SORTIE-NDSoftware for spatially-explicit simulation of forest dynamics
Basic SORTIE modeling concepts
SORTIE is an individual-based forest simulator designed to study neighborhood processes. This means that the trees in the forest are modeled individually, not as averages or spatial aggregates. Each individual has a location in space. SORTIE specializes in modeling the interactions of trees with their nearest neighbors to study local neighborhood dynamics.
SORTIE state data
The basic SORTIE model state is defined by the plot, trees, and grids. The plot is the underlying location in which the simulation takes place. It has a particular size and shape, and attributes for climate and geographic location. The trees are the individuals making up the forest on the plot. Grids hold additional data that varies from place to place, such as soil chemistry or light level at the forest floor. All of these together define the model state at a particular time.
The processes that act to change the model state are called behaviors. Behaviors often correspond to biological processes. They are individually contained units, but often work together to create a complex, interacting system. For instance, a simulation might consist of three behaviors: a behavior to calculate light levels for trees, one to determine the amount of tree growth as a result of the amount of light, and one to select trees to die if they grow too slowly. Behaviors are placed in a certain order to correctly structure their interactions.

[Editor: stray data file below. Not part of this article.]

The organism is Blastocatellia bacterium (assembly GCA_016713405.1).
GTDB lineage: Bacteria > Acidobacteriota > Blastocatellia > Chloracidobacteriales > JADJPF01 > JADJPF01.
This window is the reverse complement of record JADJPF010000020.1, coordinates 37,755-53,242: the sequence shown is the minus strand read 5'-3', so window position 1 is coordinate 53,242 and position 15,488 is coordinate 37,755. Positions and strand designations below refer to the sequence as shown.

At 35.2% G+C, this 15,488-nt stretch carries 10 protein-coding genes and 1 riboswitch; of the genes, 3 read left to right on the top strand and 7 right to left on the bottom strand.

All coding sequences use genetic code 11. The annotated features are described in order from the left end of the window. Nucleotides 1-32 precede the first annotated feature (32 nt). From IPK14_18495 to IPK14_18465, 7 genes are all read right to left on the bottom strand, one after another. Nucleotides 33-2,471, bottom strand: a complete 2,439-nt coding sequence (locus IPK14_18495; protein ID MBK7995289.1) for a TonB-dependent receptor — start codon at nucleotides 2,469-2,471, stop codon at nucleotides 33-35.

Forests tend to operate on annual cycles, and so does SORTIE. The unit of time in SORTIE is the timestep. It represents a set of one or more years. A single timestep consists of each behavior acting once, in their defined order. The process is repeated for the number of timesteps that you set, and that's a single simulation, or run.
The basic structure of the SORTIE system is very simple. Its power lies in its incredible flexibility. Almost every aspect of the model is under direct user control.
The parameter file
When you start the SORTIE software, you are using a tool that helps you to define the state data and behaviors that will make up a simulation. Once you have done this, you have created a parameter file. The parameter file completely defines a run. You can load and run your parameter file any time.